Friday, August 28, 2015

Today's Reads, Views, and Links end of summer edition

It's been awhile since I've shared some of the more interesting things I've come across via Twitter, so here it goes -

First, how awesome is this -

I'm totally changing how I teach College Comp this year.  Each period will have 10-15 minutes of silent sustained reading embedded into hear block.

This will take some time for students to get used to, but to help motivate them to read every day (and build up the habit and cognitive muscle to read) while they read, I'm going to have a different picture to display on the Smartboard every SSR section for each day the first few weeks.

What are those pictures?

Well, I decided to text several former students and asked them to share their reading load for this first semester.  Those are the pictures I'm going to show my juniors.  Just to get them thinking about all the reading they will have to do soon.

Here are some of the examples that came in -


One thing I love about Thomas Friedman's stance on fixing education is his emphasis on everyone bringing their "extra."

For me, thinking about my "extra" (which Friedman defines as that extra or special quality you bring to your customers, employer, or job) helps me define my role as a teacher.  Here is what I consider my "extra" to be - I bring a passion and curiosity to teaching that (I hope) infects my students.  I work hard to get them to consider what their element (Sir Ken Robinson) is.  Then I push them to become remarkable so that they can survive the dips (Seth Godin) that will come their way so that they will eventually become linchpins (Godin again) who bring their "extra" (whether that be creativity (Austin Kleon) or innovation (Steven Johnson)) every single day (Thomas Friedman).

This article talks about how American schools need to rediscover their "extra," namely what their true purpose and story is for the 21st century.  American education used to be about creating tiny little consumers and cogs (Seth Godin's Stop Stealing Dreams).  Then under the real golden age of American education (post World War II), it became the story of economic and social mobility.  When all those GI's came back from WW II and flooded the universities thanks to the GI Bill, it changed America.  Prior to that you could find a job as a cog and do relatively well . . . all without a high school degree.  However, once those GIs went to college and saw the power of even more education, well there was no way their children weren't going to go to college . . . and now we have hit a wall.  Today up to 2/3 of students leave college with massive debt and no degree.  Something needs to change at all levels.

For the record, the article give some tips on how to redefine American education and to get us moving forward

1.  Appreciate this unique moment in education history.  In other words, rise up to the challenge and act on it.  Don't do more of the same.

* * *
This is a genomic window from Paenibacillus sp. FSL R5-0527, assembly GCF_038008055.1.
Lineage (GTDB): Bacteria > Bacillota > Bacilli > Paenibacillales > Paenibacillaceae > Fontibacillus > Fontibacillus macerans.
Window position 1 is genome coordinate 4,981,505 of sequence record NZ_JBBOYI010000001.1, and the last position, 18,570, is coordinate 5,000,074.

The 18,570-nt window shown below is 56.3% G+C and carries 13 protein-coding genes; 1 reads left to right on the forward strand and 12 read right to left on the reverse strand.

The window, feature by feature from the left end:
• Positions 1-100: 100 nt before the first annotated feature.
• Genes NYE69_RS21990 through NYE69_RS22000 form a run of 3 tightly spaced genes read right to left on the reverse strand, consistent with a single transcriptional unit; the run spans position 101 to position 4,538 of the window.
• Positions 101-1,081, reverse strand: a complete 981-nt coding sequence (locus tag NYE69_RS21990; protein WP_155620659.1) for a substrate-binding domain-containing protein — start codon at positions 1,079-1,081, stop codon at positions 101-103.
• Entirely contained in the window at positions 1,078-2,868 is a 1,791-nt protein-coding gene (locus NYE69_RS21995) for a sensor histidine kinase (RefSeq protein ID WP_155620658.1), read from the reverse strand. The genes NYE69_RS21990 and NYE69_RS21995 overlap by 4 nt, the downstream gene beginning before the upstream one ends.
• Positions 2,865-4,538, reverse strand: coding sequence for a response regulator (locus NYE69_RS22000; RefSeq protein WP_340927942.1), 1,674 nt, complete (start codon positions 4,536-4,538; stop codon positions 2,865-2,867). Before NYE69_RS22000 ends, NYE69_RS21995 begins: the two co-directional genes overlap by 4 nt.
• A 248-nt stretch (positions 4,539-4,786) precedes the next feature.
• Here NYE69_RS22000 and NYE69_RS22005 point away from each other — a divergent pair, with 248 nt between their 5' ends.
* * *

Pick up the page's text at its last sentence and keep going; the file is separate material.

2.  Contribute to a global vision.  This whole thing is too good for me to butcher by paraphrasing.

Thinking about test scores is important for job security and job satisfaction. But confining performance to your school or district, or even your country, is a small slice of reality. Instead, imagine how 300 million youth under the age of 18 world-wide will rise out of poverty, find decent jobs, seek fulfillment, and design a livable world. Know that a significant shift has taken place world-wide: The concerns of teachers everywhere have converged, and every forward-focused teacher can be not just a local teacher, but part of connected network of educators trying to rally the world on behalf of youth. It’s a noble effort.

3. Redefine smart.   No longer does a four year college degree mean that you're smart.  Rather getting skills that match your talent and passion, and find you a career, that means you're smart.  Here is an excellent video that I show my LINK class every year.  It perfectly illustrates what a student must do to be "smart" in our new economy.

4.  Live the collaborative reality.  We used to teach in isolation: close the door and do whatever you want with your classes.  However, that must change now.  After all, if you have a Twitter account, you have access to more information and resources than every teacher in the history of the world before now combined.  There's no excuse not to have excellent resources and information.  It's just a search away.


What Teachers Can Learn From Vsauce's YouTube Show

This is my favorite part -

Stevens understands that the best teachers don’t just hurl vast shovelfuls of wisdom at their students, hoping some of it sticks as it whizzes by. Great teachers know that education is a long game, and much of the time, the lesson at hand is not the final destination but an opportunity to contextualize and support future learning. Stevens does hurl a lot of information at his viewers, but he also creates a massive net for his audience so they will be able to catch and hold on to his teaching.

Here is the Vsauce channel on YouTube.

Here is an example of one of many of his interesting videos